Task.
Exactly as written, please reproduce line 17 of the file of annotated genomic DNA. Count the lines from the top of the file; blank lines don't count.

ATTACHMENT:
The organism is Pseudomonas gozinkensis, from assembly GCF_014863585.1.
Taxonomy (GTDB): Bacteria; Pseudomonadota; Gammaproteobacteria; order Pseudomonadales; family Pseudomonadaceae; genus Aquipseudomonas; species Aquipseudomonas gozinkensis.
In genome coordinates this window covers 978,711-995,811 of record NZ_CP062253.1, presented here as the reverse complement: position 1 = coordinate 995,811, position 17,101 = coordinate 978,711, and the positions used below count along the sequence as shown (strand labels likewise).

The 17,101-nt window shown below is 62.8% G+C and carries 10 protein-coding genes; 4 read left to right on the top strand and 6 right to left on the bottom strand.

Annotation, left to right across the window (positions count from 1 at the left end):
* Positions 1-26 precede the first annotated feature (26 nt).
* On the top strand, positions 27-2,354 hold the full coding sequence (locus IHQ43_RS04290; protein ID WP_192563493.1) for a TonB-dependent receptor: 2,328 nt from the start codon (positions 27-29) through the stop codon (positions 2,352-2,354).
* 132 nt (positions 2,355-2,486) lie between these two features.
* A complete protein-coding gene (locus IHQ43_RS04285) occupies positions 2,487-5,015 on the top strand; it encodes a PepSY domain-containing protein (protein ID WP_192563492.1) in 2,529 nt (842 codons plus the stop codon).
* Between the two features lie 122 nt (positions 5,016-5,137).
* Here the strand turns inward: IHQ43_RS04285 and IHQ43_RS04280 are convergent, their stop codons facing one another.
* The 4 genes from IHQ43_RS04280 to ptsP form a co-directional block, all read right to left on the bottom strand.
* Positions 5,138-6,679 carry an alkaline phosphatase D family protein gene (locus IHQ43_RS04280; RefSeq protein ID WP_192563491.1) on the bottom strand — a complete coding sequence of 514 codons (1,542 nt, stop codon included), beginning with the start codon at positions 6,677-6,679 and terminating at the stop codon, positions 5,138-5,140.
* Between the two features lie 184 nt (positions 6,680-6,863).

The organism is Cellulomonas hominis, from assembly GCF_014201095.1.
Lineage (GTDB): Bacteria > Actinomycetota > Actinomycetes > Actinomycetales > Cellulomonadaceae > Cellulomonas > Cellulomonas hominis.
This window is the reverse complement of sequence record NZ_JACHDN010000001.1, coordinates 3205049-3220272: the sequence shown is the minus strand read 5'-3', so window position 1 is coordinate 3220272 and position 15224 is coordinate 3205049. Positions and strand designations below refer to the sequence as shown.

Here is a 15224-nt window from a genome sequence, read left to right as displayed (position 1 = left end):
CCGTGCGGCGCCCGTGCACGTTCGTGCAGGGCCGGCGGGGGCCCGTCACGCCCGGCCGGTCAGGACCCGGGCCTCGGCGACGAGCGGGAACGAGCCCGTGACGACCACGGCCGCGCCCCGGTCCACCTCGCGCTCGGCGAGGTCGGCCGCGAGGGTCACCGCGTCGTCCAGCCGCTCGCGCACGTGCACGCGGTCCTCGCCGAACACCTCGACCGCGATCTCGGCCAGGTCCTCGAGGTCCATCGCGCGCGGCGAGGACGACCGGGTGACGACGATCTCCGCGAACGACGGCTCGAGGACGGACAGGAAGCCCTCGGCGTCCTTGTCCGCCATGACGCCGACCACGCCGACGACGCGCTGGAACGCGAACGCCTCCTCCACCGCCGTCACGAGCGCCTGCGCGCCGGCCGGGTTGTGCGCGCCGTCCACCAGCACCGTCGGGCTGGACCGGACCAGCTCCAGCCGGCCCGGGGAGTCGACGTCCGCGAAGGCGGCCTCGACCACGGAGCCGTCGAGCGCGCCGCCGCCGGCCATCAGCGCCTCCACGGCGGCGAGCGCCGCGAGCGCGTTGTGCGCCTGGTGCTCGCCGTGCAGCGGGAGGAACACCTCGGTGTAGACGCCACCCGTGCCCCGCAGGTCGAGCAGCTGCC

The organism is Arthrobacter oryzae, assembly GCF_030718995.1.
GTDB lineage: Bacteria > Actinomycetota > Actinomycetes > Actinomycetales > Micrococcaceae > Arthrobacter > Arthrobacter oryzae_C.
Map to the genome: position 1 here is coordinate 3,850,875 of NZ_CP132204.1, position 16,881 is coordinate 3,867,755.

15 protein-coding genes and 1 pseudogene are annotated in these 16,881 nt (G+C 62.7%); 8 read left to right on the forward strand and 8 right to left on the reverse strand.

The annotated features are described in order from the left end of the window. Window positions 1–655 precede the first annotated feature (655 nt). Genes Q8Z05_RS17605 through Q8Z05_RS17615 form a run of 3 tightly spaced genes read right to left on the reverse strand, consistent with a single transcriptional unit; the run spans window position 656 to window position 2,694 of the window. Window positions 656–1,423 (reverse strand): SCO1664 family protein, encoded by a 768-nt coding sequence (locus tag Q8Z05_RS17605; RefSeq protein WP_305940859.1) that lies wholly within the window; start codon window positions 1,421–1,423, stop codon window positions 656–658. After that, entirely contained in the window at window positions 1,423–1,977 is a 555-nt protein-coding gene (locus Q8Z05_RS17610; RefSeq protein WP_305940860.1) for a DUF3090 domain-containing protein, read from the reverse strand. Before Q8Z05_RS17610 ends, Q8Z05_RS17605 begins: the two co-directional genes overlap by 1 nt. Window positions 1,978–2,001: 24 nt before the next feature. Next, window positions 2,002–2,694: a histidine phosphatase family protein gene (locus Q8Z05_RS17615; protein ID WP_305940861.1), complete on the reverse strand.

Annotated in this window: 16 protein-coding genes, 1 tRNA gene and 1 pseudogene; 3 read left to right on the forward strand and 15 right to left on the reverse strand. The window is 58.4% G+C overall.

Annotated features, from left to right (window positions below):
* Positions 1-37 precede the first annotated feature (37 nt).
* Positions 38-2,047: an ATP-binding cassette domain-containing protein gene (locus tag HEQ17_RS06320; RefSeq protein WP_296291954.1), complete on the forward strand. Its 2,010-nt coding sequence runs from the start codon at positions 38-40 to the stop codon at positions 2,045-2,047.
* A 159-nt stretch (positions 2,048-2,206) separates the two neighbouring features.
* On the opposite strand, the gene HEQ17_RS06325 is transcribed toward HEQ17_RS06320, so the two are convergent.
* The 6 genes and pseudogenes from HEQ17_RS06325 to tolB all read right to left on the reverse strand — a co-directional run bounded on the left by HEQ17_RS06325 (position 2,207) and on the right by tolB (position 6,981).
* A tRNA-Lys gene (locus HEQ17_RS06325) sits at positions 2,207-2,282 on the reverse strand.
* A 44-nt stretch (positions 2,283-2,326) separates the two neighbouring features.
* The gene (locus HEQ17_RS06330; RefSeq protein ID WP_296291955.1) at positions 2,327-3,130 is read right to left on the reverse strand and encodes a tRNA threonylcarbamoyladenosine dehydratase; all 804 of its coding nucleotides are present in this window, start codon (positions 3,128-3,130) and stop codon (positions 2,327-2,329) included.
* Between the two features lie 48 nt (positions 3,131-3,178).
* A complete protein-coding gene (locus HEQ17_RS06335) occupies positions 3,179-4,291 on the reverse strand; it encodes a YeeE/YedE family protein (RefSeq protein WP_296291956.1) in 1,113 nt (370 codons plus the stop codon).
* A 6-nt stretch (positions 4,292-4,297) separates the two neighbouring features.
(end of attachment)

This window is the reverse complement of sequence record NZ_JACHDN010000001.1, coordinates 3205049-3220272: the sequence shown is the minus strand read 5'-3', so window position 1 is coordinate 3220272 and position 15224 is coordinate 3205049. Positions and strand designations below refer to the sequence as shown.